[time-nuts] Digital tight PLL method

Bruce Griffiths bruce.griffiths at xtra.co.nz
Wed May 26 11:11:14 UTC 2010


Close in spurs generated by the synthesiser may also be problematic.
One feature being that the spur levels will depend (in a complex way) on 
the synthesiser output frequency.

One of the first problems to solve is making the close in spurs 
sufficiently low.
Another problem is to ensure that the synthesiser output is phase 
continuous (not a problem with DDS but close in spurs may be).


Ulrich Bangert wrote:
> Warren,
> you are not the only person to have ideas like this!
> I managed to get me a Stanford Research DS345 generator which gives 1E-6 Hz
> frequency resolution for any frequency below 30 MHz (Can be locked to any 10
> MHz reference). At 10 MHz this resembles a relative resolution of 1E-13. I
> used this generator in a digital pll where the phase error was measured by a
> DBM and a a HP3457. The digital PLL was a simple script written with my
> EZGPIB utility which controlled the DS345 and read the HP3457 via IEEE488.
> The main difference to your analogue solution is that it delivers a
> frequency measurement value immediately (= the current setting of the DS345)
> without any knowledge needed about the mixer's phase gain properties. And it
> is not limited to a certain frequency. Of course, the generator may be
> exchanged by an DIY DDS and the multimeter may be exchanged against a DIY
> A/D converter. Injection locking is not a topic with the DDS circuit.
> Nevertheless my measurement were not exactly encouraging. May be that I
> missed to apply the important math that Bruce has been suggesting in the
> discussion with you. All the stuff is on my workbench and is ready to use.
> May be I give it another try.
> Best regards
> Ulrich Bangert
>> -----Ursprungliche Nachricht-----
>> Von: time-nuts-bounces at febo.com
>> [mailto:time-nuts-bounces at febo.com] Im Auftrag von WarrenS
>> Gesendet: Montag, 24. Mai 2010 18:49
>> An: John Miles; Tom Van Baak; Discussion of precise time and
>> frequency measurement
>> Betreff: [time-nuts] Digital tight PLL method
>> Concerning the simple, $10, Low cost, Tight PLL method of doing ADEV.
>> "If you accept that the measurement is going to be limited by
>> the Reference
>> Osc,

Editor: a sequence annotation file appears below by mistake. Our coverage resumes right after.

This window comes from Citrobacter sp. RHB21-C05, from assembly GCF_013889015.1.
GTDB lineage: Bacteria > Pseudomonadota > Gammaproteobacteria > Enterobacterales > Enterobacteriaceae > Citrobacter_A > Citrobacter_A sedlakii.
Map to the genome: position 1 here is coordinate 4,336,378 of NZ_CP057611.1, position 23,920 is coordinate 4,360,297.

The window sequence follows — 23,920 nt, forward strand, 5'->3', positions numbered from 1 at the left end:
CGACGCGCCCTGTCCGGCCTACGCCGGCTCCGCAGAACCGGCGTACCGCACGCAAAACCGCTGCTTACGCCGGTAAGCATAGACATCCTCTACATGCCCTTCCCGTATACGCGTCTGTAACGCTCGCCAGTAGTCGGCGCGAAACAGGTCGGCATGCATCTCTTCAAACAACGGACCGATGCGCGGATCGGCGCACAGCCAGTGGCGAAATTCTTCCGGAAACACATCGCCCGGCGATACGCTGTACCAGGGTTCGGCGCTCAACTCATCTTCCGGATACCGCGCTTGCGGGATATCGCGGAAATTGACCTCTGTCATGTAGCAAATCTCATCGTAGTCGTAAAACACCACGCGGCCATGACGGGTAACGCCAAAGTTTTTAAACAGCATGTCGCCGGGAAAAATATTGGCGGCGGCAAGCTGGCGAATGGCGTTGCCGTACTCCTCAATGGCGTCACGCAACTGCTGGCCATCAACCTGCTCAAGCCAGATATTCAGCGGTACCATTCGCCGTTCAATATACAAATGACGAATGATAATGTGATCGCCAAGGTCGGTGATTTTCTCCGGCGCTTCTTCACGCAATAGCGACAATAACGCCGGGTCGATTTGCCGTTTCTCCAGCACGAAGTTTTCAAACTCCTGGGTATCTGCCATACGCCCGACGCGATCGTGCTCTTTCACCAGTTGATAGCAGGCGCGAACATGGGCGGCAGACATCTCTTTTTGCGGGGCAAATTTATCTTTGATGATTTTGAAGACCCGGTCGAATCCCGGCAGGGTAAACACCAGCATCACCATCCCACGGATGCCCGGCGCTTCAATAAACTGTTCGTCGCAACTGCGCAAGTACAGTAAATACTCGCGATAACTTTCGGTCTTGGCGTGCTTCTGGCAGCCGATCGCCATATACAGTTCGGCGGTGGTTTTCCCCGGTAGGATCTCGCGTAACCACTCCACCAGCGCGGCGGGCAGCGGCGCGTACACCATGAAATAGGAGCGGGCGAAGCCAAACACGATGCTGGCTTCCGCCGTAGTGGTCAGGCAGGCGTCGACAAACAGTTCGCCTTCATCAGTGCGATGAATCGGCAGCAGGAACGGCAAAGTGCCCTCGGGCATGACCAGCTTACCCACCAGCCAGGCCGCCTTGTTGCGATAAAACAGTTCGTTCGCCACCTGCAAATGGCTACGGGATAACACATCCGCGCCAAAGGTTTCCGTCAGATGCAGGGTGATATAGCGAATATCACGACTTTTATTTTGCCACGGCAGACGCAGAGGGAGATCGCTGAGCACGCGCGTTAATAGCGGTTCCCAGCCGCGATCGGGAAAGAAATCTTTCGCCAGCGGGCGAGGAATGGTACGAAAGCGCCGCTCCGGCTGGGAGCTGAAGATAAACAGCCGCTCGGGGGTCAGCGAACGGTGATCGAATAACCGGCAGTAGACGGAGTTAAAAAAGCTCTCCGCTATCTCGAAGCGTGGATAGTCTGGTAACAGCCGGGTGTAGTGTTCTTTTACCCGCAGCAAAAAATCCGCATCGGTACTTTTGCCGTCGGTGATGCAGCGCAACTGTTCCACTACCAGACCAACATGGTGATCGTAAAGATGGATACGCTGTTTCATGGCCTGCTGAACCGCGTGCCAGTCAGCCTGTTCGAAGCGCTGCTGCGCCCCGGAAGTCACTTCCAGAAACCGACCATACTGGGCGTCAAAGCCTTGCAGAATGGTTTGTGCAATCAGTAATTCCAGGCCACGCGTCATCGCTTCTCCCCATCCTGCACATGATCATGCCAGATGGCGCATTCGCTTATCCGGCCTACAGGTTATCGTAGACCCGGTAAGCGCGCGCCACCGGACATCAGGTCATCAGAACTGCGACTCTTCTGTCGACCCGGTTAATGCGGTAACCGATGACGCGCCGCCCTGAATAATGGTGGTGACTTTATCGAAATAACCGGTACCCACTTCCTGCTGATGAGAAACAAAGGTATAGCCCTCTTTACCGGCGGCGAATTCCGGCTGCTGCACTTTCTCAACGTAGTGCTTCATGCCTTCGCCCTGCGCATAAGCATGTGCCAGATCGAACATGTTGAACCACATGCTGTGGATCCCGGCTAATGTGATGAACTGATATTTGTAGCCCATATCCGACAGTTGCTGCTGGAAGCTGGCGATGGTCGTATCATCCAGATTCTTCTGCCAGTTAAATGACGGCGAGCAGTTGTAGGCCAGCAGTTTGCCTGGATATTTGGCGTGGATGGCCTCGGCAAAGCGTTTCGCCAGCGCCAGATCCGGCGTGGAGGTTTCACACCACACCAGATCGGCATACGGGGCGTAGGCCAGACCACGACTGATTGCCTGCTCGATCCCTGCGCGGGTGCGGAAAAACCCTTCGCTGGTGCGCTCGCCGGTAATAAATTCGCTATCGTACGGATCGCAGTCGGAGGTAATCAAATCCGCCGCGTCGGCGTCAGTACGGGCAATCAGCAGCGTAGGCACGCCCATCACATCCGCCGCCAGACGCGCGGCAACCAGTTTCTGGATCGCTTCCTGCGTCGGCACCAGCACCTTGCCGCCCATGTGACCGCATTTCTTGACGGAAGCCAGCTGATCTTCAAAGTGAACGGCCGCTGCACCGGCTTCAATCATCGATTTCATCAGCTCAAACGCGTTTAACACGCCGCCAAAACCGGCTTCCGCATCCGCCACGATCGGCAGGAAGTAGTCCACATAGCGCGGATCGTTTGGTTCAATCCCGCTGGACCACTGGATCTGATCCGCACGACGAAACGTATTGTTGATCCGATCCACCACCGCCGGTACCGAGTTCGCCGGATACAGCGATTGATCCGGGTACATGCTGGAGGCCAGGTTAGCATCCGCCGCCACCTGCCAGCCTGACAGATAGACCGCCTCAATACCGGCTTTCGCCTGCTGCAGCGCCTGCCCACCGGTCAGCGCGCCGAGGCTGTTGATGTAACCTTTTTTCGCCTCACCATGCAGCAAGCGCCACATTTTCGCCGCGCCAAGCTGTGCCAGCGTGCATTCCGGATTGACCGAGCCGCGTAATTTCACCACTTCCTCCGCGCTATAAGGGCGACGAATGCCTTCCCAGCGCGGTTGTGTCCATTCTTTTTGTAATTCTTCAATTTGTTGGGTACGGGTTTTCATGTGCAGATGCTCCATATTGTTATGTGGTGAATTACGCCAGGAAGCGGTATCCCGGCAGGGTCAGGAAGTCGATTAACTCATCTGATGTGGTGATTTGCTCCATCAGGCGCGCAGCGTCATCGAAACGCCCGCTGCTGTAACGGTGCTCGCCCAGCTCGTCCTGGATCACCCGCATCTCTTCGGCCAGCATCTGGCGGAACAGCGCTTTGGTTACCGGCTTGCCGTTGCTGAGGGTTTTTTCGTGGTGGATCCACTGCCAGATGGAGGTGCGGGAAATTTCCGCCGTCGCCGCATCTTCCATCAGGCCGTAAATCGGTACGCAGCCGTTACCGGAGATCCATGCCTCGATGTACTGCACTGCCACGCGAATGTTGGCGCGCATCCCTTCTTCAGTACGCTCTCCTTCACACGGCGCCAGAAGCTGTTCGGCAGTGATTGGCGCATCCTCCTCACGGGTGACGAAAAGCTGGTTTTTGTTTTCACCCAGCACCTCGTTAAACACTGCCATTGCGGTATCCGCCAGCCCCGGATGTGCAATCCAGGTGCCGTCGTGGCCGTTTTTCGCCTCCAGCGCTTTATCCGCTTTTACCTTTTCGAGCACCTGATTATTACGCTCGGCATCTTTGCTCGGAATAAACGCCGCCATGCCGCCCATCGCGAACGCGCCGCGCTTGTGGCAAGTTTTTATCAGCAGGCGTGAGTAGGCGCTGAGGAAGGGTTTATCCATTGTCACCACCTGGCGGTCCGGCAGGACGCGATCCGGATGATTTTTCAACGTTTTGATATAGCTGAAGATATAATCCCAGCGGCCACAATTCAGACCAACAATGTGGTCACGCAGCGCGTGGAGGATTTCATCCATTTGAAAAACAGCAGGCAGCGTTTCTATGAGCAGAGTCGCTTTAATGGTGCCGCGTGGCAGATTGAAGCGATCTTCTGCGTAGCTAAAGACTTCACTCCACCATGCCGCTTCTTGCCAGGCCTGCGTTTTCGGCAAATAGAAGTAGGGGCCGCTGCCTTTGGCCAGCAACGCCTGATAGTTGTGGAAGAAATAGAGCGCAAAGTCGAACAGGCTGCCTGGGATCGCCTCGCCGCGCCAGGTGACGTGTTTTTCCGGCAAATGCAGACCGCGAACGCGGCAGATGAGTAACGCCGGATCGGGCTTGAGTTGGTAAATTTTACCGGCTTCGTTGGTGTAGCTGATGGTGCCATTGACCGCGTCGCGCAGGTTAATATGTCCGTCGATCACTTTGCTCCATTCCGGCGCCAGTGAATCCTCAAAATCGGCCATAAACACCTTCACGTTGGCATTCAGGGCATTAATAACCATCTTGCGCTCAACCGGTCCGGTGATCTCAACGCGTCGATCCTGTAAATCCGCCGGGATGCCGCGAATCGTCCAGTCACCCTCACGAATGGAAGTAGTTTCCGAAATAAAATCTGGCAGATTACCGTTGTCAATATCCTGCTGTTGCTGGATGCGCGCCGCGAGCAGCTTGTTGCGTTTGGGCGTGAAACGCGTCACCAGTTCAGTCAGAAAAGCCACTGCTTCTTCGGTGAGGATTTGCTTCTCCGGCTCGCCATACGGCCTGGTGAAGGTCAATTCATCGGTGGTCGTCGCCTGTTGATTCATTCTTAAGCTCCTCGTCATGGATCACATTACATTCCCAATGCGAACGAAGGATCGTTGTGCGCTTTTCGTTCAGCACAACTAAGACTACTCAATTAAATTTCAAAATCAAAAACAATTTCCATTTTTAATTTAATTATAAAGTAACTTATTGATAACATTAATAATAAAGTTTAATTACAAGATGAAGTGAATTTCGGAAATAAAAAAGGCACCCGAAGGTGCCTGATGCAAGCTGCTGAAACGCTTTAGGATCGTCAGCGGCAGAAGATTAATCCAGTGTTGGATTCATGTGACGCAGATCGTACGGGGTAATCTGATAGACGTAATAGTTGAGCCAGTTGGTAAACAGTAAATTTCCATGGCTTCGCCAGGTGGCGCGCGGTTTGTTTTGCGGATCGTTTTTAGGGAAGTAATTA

>> Then for Low COST and SIMPLE, with the ability to measure
>> ADEVs at very low
>> levels,
>> Can't beat a simple analog version of  NIST's "Tight
>> Phase-Lock Loop Method
>> of measuring Freq stability".
>> http://tf.nist.gov/phase/Properties/one.htm#oneone    Fig 1.7"
>> Here is some more information on the subject that may help
>> inspire some of
>> the great minds out there.
>> In spite of all the unjustified criticism, the latest test
>> will show, at
>> least to the more open minded nuts,
>> There is NOTHING inherently wrong with the tight PLL method
>> as I have done
>> it. It gives about as good of answers as anything out there.
>> As I've implemented it, there are some disadvantages, because
>> there is just
>> so much one can do with a single Op amp design.
>> If one does the calculation they will also see the OP amp is
>> not a limiting
>> factor in the performance of this method.
>> AS I have said before, the disadvantage of my simple BB
>> version that was
>> tested, is that it is limited by the Ref Osc and the way it's freq is
>> modified.
>> The accuracy is limited by the fact the first simple BB
>> version I built is
>> an all analog system.
>> That is solely because the frequency control I used on the
>> simple version is
>> the analog EFC input of the reference Osc.
>> I've also pointed out, that is not a limitation of the
>> method, there are
>> solutions for that.
>> Now I'm amazed that no one has had a New inspiration.
>> Maybe a more direct approach will help some to see the next
>> logical step. Using the same basic tight PLL method, make
>> some of the unit digital. Do not modify the freq of the
>> reference osc with analog,  GET it yet? That way the device
>> would be half digital without any of the analog
>> shortcoming or the need to physically change the reference
>> freq. Do I really need to explain more?
>> Have fun
>> ws
>> ***************
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